Re: Development models.

From: Stephen Reed (
Date: Wed Sep 07 2005 - 12:03:32 MDT

The Cyc Project is the largest pure-AI effort, and although most of this
audience disagrees with our assumptions, approach and accomplishments, I
would like to share some of our development model in the hope of informing

Starting as a sponsored research project at MCC, Austin in the mid-1980's,
Cycorp has been staffed at approximately 50 persons since I joined the
company in 1999. We migrated early to open source tools with the notable
exception of using Allegro Lisp from Franz, which enabled us to move
cleanly from Symbolics Lisp machines to whitebox Linux workstations (about
80 in house, one per worker and the rest in server pools or
administration). By 1999 the programming team (about one-half of the
workers) built our own lisp runtime in portable GNU C. This investment
was substantial but allows us to deploy Cyc without the Allegro runtime.
In the last three years, our client applications have migrated from HTML
to Java. We had reached the limits of what Javascript could do for the user

We use Bugzilla to manage our detailed tasks, and use Cyc itself for
project management. Our tasks are oriented around the particular needs
of our various sponsored research projects, but our management tries hard
to align our tasks to enhance our core capability and make progress
towards our AI goal.

Here are some of the specialties up to this point:

1. Operating systems level programming expertise to maintain
our runtime infrastructure, and translate from lisp into efficient C for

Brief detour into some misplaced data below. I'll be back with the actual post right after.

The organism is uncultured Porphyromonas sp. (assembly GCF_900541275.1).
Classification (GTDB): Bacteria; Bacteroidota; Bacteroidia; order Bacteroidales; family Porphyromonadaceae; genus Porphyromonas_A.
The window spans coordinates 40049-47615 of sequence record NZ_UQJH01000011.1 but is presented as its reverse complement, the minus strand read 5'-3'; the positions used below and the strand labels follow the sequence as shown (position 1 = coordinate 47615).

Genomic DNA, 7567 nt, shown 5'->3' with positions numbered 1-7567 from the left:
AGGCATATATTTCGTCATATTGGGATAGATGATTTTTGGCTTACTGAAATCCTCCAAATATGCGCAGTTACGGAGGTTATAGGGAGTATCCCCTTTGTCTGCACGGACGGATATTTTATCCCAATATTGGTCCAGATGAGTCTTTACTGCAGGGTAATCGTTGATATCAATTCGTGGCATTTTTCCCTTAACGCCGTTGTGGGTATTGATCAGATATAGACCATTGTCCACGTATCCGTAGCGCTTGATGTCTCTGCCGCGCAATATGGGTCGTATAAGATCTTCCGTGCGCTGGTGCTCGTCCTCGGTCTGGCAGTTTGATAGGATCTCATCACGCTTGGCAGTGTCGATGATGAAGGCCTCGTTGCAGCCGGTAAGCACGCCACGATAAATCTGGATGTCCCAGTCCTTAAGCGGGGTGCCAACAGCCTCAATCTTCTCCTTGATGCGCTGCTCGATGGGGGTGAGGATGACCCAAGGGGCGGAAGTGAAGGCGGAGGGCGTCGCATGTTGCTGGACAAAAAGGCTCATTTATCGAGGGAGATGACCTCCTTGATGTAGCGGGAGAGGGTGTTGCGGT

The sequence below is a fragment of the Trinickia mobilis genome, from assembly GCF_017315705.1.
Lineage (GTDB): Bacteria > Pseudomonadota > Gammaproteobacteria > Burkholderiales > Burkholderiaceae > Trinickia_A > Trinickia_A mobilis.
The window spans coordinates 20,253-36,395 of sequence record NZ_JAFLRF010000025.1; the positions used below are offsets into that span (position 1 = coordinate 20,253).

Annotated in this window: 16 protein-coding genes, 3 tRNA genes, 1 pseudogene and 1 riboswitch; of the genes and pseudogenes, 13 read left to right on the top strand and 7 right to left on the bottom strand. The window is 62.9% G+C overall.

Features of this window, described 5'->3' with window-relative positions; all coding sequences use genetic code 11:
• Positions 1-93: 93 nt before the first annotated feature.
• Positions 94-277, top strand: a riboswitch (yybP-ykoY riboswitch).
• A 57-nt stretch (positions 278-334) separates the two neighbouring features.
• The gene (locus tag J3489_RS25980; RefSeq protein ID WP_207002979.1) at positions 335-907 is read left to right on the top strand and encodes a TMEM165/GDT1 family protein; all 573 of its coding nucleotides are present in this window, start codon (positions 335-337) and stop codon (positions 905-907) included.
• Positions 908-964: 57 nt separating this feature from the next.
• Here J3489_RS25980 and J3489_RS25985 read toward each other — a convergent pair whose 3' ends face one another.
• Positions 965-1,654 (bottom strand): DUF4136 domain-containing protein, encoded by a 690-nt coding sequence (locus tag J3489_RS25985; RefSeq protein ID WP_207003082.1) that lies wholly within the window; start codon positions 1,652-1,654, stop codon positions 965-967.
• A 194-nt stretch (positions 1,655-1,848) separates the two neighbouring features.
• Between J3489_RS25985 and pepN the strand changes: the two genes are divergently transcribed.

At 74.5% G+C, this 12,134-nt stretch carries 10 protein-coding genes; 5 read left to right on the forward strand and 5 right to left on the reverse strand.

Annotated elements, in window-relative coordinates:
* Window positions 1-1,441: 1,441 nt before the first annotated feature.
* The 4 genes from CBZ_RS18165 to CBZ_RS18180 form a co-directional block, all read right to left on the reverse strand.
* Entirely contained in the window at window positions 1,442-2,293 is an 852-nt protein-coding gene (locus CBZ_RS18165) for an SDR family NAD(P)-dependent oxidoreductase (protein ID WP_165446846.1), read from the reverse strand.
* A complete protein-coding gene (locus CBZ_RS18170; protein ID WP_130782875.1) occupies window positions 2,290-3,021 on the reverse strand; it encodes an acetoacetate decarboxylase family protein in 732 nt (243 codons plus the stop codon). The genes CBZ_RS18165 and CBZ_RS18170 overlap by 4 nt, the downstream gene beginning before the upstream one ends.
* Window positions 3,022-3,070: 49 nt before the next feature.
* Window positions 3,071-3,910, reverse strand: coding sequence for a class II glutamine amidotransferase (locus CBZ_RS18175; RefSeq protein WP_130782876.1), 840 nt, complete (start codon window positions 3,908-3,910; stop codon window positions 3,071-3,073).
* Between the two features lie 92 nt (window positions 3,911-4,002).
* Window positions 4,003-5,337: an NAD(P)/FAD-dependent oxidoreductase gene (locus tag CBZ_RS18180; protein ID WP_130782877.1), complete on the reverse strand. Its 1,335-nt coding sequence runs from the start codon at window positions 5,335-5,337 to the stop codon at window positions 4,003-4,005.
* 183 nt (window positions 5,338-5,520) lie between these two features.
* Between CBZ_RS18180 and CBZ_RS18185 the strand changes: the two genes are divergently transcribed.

2. Lisp programmers for server-side development including object store,
inference modules, database integration and natural language parsing.

3. Java programmers for client-side development including GUI's and
enterprise/semantic-web integration.

4. Inference programmers who know about deductive, inductive and abductive
inference and know how to efficiently support inference in the Cyc
knowledge base.

5. Linguists (also programmers) whose specialties include natural language
lexicon, parsing and generation. We also use third party and open source
NL tools.

6. Philosophers who know how to represent commonsense objects and their
relationships in Cyc's predicate calculus language CycL. They know how to
formulate facts and rules to get commonsense questions to answer.

7. Managers who are familiar with artificial intelligence in general, who
have detailed knowledge about the needs of our sponsors, and who can herd
the rest of us like cats to get projects delivered as contracted.

8. Proposal writers. Among our managers we have some skilled at writing
winning proposals. I attribute our success to our sponsors' satisfaction
with our performance and deliverables from previous projects.

9. System administrators who can keep state-of-practice Linux boxes
operating smoothly, with a shared filesystem and secure network.

10. Human resources, finance, general administration and so forth that one
would expect from a company our size. We are quite proud that our
overhead rates are very low compared to other government contractors.

In summary, before 1999 I too had hoped that a single motivated person
could combine the best published research of others, together with open
source software components to construct an AGI. Now that I've been at
Cycorp for these six years I believe that a large integrated team will be
required because specialized knowledge is key. Any one area of
specialization could entrap the sole inventor. It's for this reason that
published AI research is so specialized.

Hope this is helpful.


My statements are my own opinions and do not represent Cycorp in any way.

Stephen L. Reed phone: 512.342.4036
Cycorp, Suite 100 fax: 512.342.4040
3721 Executive Center Drive email:
Austin, TX 78731 web:
         download OpenCyc at

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